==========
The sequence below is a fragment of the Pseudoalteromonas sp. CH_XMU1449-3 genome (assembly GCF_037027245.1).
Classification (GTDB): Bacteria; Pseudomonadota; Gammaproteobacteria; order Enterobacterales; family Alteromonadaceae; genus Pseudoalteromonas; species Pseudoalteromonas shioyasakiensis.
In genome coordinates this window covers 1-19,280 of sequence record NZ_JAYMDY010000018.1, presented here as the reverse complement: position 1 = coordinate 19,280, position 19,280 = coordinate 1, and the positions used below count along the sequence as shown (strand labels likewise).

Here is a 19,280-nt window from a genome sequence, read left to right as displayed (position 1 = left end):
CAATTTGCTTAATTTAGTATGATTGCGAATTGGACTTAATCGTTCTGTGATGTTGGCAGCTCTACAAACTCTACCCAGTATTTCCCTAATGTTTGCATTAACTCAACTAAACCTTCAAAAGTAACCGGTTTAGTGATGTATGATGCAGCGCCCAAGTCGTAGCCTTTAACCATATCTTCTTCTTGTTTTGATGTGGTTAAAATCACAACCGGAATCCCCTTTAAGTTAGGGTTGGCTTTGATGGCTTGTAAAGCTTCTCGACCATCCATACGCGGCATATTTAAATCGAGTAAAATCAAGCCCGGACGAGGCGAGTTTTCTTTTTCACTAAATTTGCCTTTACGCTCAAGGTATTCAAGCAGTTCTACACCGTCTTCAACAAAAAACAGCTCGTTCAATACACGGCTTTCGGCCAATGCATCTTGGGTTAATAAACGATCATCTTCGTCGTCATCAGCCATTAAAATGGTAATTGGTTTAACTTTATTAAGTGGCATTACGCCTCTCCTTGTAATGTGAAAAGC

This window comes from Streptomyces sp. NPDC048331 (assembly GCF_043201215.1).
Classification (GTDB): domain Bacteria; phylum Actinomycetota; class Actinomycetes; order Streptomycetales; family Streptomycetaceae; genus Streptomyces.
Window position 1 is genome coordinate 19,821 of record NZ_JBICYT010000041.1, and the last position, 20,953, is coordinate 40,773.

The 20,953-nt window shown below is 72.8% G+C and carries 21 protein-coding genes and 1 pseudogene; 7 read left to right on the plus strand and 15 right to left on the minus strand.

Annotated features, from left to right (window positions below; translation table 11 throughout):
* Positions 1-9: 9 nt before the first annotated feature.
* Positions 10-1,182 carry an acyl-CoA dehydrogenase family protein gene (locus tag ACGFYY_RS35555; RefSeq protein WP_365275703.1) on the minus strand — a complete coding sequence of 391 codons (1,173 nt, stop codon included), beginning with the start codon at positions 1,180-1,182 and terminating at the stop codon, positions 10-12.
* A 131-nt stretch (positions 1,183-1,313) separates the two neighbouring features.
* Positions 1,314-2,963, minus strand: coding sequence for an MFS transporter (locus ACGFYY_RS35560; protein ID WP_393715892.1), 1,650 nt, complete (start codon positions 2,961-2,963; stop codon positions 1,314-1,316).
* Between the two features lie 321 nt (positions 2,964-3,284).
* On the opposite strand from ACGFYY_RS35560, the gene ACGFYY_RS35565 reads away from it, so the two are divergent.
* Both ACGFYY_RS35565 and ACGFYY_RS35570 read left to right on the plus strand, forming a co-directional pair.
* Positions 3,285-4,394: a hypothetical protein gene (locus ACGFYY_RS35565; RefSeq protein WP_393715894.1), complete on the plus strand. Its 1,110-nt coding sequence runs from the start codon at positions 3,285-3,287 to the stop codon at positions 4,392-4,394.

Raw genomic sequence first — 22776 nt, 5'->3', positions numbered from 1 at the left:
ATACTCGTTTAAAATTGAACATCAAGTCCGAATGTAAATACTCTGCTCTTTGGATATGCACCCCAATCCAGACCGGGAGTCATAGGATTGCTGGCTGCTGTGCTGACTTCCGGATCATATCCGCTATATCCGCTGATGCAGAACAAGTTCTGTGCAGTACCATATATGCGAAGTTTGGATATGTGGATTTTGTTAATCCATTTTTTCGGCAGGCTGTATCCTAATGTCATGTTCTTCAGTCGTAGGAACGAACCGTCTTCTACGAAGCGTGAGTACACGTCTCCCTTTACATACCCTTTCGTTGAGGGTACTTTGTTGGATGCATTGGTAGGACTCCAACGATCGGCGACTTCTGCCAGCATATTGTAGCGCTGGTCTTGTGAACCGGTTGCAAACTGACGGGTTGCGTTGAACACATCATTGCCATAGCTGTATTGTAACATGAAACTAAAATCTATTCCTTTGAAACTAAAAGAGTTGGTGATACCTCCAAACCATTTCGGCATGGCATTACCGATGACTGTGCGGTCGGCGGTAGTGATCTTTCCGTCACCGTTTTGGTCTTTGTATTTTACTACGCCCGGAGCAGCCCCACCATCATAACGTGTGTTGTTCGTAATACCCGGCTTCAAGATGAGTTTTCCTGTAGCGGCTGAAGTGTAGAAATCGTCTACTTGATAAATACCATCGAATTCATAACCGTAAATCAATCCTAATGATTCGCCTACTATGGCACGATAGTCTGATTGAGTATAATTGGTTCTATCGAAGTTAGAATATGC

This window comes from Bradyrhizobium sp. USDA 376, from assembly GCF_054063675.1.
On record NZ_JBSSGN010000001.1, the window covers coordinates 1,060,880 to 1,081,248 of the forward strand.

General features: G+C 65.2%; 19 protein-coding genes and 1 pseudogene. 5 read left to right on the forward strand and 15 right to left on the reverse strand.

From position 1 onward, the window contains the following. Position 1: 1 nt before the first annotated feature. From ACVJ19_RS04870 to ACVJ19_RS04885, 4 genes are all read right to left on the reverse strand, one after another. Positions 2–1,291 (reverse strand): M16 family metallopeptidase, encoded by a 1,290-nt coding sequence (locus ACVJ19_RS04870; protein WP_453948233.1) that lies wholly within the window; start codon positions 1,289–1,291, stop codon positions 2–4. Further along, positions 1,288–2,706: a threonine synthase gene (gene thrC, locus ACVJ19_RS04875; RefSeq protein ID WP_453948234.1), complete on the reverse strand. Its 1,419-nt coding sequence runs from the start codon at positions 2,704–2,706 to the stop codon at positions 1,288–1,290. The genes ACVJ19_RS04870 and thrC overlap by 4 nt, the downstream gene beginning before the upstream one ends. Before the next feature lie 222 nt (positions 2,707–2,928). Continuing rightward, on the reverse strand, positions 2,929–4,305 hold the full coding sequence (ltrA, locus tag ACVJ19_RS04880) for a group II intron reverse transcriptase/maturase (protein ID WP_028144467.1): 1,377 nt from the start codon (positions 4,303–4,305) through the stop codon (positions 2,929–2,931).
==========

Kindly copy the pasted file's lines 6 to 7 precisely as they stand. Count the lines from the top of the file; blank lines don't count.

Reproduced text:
This window comes from Streptomyces sp. NPDC048331 (assembly GCF_043201215.1).
Classification (GTDB): domain Bacteria; phylum Actinomycetota; class Actinomycetes; order Streptomycetales; family Streptomycetaceae; genus Streptomyces.